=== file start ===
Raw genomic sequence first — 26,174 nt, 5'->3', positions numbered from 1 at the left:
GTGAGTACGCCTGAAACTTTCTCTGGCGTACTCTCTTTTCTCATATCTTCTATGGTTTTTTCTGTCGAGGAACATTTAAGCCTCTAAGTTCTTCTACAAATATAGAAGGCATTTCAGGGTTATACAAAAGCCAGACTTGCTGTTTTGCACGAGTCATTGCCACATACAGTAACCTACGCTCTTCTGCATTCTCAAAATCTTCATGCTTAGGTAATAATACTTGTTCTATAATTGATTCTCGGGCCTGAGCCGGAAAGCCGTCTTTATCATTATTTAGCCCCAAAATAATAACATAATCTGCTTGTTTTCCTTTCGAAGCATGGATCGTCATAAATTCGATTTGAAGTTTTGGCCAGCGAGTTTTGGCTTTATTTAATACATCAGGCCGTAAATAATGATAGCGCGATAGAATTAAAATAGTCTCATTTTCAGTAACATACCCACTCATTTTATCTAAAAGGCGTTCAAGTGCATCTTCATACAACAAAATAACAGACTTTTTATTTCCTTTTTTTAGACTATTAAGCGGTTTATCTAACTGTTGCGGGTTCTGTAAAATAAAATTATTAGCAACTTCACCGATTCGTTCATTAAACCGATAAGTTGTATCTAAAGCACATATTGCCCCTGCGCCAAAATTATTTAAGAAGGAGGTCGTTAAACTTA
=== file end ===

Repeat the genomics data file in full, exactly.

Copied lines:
Raw genomic sequence first — 26,174 nt, 5'->3', positions numbered from 1 at the left:
GTGAGTACGCCTGAAACTTTCTCTGGCGTACTCTCTTTTCTCATATCTTCTATGGTTTTTTCTGTCGAGGAACATTTAAGCCTCTAAGTTCTTCTACAAATATAGAAGGCATTTCAGGGTTATACAAAAGCCAGACTTGCTGTTTTGCACGAGTCATTGCCACATACAGTAACCTACGCTCTTCTGCATTCTCAAAATCTTCATGCTTAGGTAATAATACTTGTTCTATAATTGATTCTCGGGCCTGAGCCGGAAAGCCGTCTTTATCATTATTTAGCCCCAAAATAATAACATAATCTGCTTGTTTTCCTTTCGAAGCATGGATCGTCATAAATTCGATTTGAAGTTTTGGCCAGCGAGTTTTGGCTTTATTTAATACATCAGGCCGTAAATAATGATAGCGCGATAGAATTAAAATAGTCTCATTTTCAGTAACATACCCACTCATTTTATCTAAAAGGCGTTCAAGTGCATCTTCATACAACAAAATAACAGACTTTTTATTTCCTTTTTTTAGACTATTAAGCGGTTTATCTAACTGTTGCGGGTTCTGTAAAATAAAATTATTAGCAACTTCACCGATTCGTTCATTAAACCGATAAGTTGTATCTAAAGCACATATTGCCCCTGCGCCAAAATTATTTAAGAAGGAGGTCGTTAAACTTA